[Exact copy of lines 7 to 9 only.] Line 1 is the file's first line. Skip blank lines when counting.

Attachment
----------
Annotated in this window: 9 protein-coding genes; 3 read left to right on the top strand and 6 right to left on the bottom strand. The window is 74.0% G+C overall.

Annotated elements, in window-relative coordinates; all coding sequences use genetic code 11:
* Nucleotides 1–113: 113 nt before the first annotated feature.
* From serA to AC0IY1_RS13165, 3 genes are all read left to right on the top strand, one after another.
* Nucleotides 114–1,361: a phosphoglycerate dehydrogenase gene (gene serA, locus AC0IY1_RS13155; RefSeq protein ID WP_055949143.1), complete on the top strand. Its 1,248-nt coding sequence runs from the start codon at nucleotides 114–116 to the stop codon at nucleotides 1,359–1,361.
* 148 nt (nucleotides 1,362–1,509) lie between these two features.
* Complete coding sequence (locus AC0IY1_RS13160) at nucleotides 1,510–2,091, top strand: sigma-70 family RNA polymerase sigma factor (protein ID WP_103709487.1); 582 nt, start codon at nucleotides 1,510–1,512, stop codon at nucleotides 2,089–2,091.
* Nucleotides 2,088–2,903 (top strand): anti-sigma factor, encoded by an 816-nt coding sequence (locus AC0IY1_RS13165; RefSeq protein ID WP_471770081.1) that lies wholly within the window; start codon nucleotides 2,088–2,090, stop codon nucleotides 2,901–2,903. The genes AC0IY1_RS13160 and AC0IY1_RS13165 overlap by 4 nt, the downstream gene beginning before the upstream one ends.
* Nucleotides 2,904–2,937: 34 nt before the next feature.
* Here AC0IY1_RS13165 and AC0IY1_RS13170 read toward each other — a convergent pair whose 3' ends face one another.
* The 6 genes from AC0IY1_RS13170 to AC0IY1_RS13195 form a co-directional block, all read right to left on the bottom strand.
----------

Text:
* Complete coding sequence (locus AC0IY1_RS13160) at nucleotides 1,510–2,091, top strand: sigma-70 family RNA polymerase sigma factor (protein ID WP_103709487.1); 582 nt, start codon at nucleotides 1,510–1,512, stop codon at nucleotides 2,089–2,091.
* Nucleotides 2,088–2,903 (top strand): anti-sigma factor, encoded by an 816-nt coding sequence (locus AC0IY1_RS13165; RefSeq protein ID WP_471770081.1) that lies wholly within the window; start codon nucleotides 2,088–2,090, stop codon nucleotides 2,901–2,903. The genes AC0IY1_RS13160 and AC0IY1_RS13165 overlap by 4 nt, the downstream gene beginning before the upstream one ends.
* Nucleotides 2,904–2,937: 34 nt before the next feature.